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Bebop Spoken There

Vadim Neselovskyi, Professor of Jazz Piano, Berklee College of Music: “Every pianist has to deal with a very complex left-hand part at some point. This is the essential pianistic experience – to split your brain into two halves and execute two very different tasks at the same time.” – (Down Beat September 2017).

Roscoe Mitchell: “To me, improvisation is trying to improve your skills so you can make these on-point compositional decisions. That takes practice.” – (Down Beat September 2017)

Archives

Today Monday September 25

Afternoon.
Jazz in the Afternoon - Crescent Club, 1 Hudleston, Cullercoats NE30 3OS. 1pm. Free.
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Classic Swing - Marquis of Granby, Streetgate, Sunniside NE16 5ES. 0191 4880954. 1pm. Free. New mainstream gig w. Bob Wade (trumpet); Olive Rudd (vocal) and other familiar faces.
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Alastair Lord (trumpet) & Kris Thomsett (organ) - St. Nicholas Cathedral, St. Nicholas Square, Newcastle NE1 1PF. 1:05. Free (retiring collection).
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Evening.
?????
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To the best of our knowledge, details of the above events are correct but may be subject to alteration.

Wednesday, August 31, 2016

Northern Monkey Brass Band @ Ushaw Durham Jazz Festival. August 26

(Review by Russell/Photos courtesy of John Marlor)
A Buddy Bolden blast heralded a new jazz festival in County Durham. New Orleans, Louisiana to Ushaw College, Durham. Jazz, a common language, the music lives on!     
The inaugural Ushaw Durham Jazz Festival started in true festival style with Graham Hardy’s Northern Monkey Brass Band. The Tyneside-based trumpeter sat high in the gods of the Exhibition Hall – the site of a chapel dating from the early 1800s – poised,   ready to declare the inaugural Ushaw Durham Jazz Festival well and truly ‘open’.      
The Exhibition Hall, a theatre for all kinds of performances, welcomed the first of the weekend’s festival goers to Ushaw College. Once seated, Hardy blew the first notes, a host of heads turned, looking up at ‘Buddy Bolden’ Hardy. Fellow trumpeter Alastair Lord, to Hardy’s right, replied, piercing sunbeams streaming through the stained glass windows behind him. Trombone and tuba, awaiting the call in the stone floor corridor, joined the procession to the stage. The Northern Monkey Brass Band, respectful of the heritage, yet of today, mixed it up with theme tunes known to all: The A Team and Star Wars. The region’s heritage took its place alongside N’Awlins with Hardy announcing the band would ‘New Orleans it up’ on an original take of Waters of Tyne. Second line respect and abandon.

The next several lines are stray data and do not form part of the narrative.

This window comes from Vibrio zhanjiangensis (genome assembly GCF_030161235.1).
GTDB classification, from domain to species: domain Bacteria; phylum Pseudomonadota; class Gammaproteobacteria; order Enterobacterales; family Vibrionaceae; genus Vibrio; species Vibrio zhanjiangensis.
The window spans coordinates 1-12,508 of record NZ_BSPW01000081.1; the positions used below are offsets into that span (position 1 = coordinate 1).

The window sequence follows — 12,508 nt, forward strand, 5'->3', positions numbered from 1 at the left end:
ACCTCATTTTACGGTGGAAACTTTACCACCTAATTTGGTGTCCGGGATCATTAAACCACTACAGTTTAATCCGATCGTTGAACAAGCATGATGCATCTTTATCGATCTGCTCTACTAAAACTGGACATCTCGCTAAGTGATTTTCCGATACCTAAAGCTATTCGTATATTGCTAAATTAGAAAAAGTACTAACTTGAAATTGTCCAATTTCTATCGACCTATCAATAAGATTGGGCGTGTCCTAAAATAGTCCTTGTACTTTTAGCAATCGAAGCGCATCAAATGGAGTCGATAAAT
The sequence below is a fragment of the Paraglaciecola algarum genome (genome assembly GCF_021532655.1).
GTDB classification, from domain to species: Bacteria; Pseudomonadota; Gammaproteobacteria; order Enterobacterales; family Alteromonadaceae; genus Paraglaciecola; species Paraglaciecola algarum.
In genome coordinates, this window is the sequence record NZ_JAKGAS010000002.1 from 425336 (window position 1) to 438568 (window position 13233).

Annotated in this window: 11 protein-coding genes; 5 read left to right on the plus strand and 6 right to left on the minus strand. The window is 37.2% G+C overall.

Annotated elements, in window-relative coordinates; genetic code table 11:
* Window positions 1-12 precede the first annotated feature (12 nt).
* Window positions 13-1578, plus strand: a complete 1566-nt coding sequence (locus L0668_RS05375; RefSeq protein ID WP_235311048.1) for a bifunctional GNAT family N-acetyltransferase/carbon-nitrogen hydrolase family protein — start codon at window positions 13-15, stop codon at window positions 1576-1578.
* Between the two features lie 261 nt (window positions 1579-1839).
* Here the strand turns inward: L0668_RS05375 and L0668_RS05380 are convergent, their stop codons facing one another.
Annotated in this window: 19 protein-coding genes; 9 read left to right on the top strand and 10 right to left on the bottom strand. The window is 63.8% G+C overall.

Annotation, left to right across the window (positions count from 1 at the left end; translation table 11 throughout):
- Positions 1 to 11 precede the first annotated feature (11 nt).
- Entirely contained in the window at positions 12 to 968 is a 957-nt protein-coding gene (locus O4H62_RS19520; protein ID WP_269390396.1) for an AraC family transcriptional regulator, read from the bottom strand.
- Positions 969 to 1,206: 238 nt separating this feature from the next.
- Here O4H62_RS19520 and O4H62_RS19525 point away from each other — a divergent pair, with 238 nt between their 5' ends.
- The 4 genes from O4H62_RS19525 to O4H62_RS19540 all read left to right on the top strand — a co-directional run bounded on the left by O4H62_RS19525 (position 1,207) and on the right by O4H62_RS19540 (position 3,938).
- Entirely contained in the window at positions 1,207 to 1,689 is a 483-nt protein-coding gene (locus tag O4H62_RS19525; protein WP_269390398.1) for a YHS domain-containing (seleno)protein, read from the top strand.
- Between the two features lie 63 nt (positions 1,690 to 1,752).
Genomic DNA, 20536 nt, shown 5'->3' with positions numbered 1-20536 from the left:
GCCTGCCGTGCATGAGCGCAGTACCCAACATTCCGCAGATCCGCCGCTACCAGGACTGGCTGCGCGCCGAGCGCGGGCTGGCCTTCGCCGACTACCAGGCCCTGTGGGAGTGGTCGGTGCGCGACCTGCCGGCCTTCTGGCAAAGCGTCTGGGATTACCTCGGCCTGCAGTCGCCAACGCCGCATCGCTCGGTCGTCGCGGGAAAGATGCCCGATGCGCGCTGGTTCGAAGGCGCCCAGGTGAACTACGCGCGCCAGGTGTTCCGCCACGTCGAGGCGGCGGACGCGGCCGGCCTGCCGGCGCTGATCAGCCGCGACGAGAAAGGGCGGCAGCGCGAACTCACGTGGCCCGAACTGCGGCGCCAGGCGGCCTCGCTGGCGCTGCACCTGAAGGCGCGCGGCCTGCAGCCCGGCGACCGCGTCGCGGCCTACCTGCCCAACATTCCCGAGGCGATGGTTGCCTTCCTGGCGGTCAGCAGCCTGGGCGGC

The all-action ’bone man David Gray gave it a blast on Monkey Blood with the depping Rob Walker enjoying himself with just a snare drum to hit, getting into the spirit with an always encouraging Brendan Murphy accenting this way, then that, on bass drum.
Band leader Hardy arranged St James’ Infirmary Blues. The band marched out and along the corridors of Ushaw College. The audience could do but one thing…join them! In the absence of a parade marshall, this was a DIY affair. Ushaw reverberated to the Northern Monkey sound, long-gone senior clergy looking down (dis?) approvingly from their gilt-framed portraits hanging from the erstwhile seminary walls. One wag was heard to say: It’s a lang walk!  On returning to the hall David Gray and tenor man Jamie Toms ripped into the band’s finale: Superstition. A fine start to the first Ushaw Durham Jazz Festival.
Russell.      
Graham Hardy (trumpet), Alastair Lord (trumpet), Jamie Toms (tenor saxophone),
David Gray (trombone), Mark Ferris (trombone), Phil Rosier (tuba), Rob Walker (snare drum) & Brendan Murphy (bass drum)        

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Bebop Spoken Here -- Here, being the north-east of England -- centred in the blues heartland of Newcastle and reaching down to the Tees Delta and looking upwards to the Land of the Kilt.
Not a very original title, I know; not even an accurate one as my taste, whilst centred around the music of Bird and Diz, extends in many directions and I listen to everything from King Oliver to Chick Corea and beyond. Not forgetting the Great American Songbook the contents of which has provided the inspiration for much great jazz and quality popular singing for round about a century.
The idea of this blog is for you to share your thoughts and pass on your comments on discs, gigs, jazz - music in general. If you've been to a gig/concert or heard a CD that knocked you sideways please share your views with us. Tell us about your favourites, your memories, your dislikes.
Lance (Who wishes it to be known that he is not responsible for postings other than his own and that he's not always responsible for them.)
Contact: lanceliddle@gmail.com I look forward to hearing from you.

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